Dancing is a solo dance with it's roots firmly based in
the stable lofts, fairs and inns where dancers would compete
against each other in dexterity and tricks. But it calls
for more, much more than fast feet. It is essentially
an exhibitionists dance where the personality and character
of the dancer must be transmitted to the audience, otherwise
the dance becomes mechanical and spiritless.
is the only unbroken element of the traditional dance
that we own and there are many people who remember seeing
Caradog Puw and Hywel Wood of Bala clogging during the
dance grew in popularity during the 60s for many years
I had great pleasure in teaching children from Colwyn
Bay area to clog dance. Several had invidiual success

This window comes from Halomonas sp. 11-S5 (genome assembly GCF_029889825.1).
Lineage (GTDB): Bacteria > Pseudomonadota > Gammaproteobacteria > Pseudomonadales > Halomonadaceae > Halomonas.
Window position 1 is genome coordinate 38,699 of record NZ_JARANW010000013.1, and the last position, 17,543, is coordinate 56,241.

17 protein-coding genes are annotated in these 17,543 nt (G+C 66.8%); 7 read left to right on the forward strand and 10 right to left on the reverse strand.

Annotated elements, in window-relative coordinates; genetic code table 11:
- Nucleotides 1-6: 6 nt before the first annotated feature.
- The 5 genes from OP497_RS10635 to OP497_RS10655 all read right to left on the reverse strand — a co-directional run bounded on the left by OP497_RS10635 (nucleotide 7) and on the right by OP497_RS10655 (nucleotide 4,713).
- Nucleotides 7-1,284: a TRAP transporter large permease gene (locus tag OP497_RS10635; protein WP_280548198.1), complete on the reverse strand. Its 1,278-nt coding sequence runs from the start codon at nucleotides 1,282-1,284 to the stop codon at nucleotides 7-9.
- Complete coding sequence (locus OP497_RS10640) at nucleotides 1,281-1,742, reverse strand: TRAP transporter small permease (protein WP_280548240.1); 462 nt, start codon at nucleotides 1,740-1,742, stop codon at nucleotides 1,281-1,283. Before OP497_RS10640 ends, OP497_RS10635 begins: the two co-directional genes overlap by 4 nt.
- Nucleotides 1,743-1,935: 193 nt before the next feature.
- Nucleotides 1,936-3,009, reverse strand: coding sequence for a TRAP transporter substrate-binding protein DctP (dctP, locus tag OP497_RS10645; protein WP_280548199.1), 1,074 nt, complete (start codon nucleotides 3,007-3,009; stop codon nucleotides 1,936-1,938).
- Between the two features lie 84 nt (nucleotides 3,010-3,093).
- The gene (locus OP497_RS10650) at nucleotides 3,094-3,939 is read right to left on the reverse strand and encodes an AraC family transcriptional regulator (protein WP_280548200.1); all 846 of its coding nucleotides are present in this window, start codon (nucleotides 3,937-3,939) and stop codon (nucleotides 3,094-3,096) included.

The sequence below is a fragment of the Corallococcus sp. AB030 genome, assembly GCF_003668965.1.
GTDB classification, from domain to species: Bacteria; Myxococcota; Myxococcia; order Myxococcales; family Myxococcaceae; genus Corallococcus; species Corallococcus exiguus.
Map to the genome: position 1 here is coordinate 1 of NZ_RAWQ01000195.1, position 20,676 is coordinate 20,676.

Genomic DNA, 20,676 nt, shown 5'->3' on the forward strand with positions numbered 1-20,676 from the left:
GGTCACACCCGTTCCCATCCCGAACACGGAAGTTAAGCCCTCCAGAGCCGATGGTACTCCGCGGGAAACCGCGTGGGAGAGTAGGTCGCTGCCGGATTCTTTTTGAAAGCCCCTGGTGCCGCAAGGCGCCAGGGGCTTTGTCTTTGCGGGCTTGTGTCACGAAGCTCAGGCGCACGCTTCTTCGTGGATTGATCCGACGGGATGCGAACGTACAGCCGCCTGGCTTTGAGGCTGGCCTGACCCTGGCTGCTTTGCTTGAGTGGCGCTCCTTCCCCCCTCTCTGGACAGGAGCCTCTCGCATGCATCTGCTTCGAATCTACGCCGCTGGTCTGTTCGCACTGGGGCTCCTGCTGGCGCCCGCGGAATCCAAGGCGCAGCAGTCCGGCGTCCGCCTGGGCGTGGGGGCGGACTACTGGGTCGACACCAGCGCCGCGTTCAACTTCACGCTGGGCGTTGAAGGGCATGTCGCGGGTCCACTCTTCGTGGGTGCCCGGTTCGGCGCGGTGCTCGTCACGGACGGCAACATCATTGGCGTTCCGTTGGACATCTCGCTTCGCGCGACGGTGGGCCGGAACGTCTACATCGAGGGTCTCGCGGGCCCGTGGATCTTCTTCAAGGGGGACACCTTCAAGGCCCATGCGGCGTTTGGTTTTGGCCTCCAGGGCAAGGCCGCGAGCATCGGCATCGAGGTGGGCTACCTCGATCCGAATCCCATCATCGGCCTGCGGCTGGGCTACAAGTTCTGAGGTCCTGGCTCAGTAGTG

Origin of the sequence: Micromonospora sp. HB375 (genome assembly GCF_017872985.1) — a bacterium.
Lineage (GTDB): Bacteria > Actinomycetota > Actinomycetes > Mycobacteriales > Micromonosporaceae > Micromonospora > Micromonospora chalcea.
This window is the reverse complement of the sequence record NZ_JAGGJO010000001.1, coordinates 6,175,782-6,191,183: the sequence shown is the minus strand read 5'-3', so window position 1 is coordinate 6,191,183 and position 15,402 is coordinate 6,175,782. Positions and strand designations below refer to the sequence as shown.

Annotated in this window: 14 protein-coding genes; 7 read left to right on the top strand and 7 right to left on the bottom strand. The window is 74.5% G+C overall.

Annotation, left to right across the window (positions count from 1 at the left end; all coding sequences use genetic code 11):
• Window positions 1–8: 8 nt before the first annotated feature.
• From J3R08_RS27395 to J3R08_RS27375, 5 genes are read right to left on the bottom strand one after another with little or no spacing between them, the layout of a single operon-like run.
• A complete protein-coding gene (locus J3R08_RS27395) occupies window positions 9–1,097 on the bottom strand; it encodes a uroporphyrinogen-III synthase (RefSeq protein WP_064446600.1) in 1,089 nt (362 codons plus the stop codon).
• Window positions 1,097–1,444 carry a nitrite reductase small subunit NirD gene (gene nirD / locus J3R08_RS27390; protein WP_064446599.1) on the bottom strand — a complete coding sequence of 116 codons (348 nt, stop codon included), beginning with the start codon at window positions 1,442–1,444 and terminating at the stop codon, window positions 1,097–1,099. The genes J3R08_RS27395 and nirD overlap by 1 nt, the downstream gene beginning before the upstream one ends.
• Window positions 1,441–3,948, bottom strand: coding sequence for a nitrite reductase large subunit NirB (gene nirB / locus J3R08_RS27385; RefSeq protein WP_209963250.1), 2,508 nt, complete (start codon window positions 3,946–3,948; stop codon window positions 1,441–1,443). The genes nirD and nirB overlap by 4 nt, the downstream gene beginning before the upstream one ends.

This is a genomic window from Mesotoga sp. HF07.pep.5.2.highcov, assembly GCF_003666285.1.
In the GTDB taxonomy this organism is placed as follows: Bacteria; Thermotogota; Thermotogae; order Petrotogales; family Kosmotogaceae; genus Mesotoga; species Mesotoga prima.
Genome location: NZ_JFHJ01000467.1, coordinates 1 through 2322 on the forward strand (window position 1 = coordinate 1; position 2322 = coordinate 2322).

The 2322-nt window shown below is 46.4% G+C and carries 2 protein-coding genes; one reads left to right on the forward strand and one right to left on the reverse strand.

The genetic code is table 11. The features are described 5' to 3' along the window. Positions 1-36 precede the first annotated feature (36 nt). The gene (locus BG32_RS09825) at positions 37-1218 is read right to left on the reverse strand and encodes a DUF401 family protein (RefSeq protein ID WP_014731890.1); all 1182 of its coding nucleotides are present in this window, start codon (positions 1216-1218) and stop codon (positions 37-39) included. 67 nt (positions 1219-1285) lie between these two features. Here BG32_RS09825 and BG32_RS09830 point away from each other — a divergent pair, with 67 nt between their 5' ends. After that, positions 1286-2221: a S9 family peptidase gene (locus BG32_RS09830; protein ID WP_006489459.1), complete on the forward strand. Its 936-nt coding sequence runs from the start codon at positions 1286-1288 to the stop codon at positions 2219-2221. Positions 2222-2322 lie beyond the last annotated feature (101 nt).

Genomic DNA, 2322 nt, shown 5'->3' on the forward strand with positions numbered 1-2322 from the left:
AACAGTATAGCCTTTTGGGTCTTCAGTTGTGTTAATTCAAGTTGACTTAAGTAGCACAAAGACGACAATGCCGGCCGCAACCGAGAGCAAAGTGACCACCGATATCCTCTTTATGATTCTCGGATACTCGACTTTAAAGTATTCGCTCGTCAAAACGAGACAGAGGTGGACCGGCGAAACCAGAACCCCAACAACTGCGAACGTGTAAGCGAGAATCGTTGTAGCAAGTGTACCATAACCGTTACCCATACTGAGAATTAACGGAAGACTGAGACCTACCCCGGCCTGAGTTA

but we also performed as a group or with myself leading
and the children as a chorus. It was such a performance
that won the first prize in the Llangollen Eisteddfod
of 1969. LAter competition was extended to dancing duets
and trios which meant that at last we could recreate on
stage the true tradition where one dancer was trying to
out-dance the other.
next development happened when it became a competition
for women also - it was given a theme which invited
storytelling. Dawnswyr Nantgarw have led the field
in this development and performances such as the
"Quarrymen" and the "Cerdd Dant Trio"
will stay with me for many years to come.
now group clogging has become an integral part of
our eisteddfodau and dancing tradition. The craft
and technique of clog dancing is secure enough and
we have many excellent dancers from the age of 7
upwards. Teachers and choreographers are now able
to puch oput the boundaries of step dancing and
develop it as they should in any living and breathing